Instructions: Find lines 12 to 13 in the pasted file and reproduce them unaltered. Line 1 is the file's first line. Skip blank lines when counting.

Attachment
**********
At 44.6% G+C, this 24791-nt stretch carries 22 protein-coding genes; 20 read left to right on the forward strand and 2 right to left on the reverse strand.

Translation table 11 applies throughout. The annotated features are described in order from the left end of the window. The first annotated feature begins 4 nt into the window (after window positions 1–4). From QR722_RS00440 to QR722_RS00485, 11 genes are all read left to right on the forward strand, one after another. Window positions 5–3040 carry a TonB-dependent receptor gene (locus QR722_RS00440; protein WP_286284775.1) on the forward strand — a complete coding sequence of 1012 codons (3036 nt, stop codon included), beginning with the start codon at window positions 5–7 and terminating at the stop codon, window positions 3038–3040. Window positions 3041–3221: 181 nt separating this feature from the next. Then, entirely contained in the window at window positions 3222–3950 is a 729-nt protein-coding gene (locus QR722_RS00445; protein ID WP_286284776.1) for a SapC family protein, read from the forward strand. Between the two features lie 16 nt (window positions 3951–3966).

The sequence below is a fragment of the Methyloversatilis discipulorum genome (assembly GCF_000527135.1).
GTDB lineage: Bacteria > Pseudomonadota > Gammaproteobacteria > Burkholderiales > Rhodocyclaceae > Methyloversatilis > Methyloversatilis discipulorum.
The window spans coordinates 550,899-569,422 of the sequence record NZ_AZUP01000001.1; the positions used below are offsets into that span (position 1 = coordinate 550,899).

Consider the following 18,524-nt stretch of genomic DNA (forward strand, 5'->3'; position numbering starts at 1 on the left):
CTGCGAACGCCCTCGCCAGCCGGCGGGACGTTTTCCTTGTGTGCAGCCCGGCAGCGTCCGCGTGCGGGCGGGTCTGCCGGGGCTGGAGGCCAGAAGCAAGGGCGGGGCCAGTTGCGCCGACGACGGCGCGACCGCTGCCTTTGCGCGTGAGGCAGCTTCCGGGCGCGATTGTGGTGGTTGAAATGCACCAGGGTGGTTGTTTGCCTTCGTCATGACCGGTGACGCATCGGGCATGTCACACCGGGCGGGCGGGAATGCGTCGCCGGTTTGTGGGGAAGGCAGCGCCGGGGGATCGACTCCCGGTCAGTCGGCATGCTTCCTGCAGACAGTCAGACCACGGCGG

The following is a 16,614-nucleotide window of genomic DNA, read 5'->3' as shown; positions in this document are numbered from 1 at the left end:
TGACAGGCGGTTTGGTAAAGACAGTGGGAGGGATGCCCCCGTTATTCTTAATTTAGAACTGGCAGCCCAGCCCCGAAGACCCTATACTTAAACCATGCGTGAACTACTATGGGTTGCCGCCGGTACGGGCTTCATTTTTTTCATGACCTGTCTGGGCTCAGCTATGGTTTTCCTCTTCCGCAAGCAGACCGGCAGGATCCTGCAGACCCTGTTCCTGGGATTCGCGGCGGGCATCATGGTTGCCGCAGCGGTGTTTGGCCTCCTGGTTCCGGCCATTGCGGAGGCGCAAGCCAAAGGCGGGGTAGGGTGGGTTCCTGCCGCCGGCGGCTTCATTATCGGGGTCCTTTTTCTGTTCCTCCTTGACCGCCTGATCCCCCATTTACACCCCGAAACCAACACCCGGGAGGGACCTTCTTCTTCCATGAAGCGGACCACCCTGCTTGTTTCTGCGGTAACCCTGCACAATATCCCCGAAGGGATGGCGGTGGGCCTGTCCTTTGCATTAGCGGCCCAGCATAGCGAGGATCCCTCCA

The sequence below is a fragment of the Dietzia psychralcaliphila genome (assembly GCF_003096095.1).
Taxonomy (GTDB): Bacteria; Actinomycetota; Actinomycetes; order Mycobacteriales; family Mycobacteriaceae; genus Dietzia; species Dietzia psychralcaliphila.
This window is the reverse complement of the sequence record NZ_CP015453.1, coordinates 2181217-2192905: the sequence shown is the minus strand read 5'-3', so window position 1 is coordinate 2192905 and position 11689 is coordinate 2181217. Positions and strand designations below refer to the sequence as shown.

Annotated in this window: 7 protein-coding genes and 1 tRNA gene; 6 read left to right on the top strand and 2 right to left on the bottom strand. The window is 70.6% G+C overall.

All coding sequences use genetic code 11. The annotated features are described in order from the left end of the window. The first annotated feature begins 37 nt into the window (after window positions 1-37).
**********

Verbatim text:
This window is the reverse complement of the sequence record NZ_CP015453.1, coordinates 2181217-2192905: the sequence shown is the minus strand read 5'-3', so window position 1 is coordinate 2192905 and position 11689 is coordinate 2181217. Positions and strand designations below refer to the sequence as shown.

Annotated in this window: 7 protein-coding genes and 1 tRNA gene; 6 read left to right on the top strand and 2 right to left on the bottom strand. The window is 70.6% G+C overall.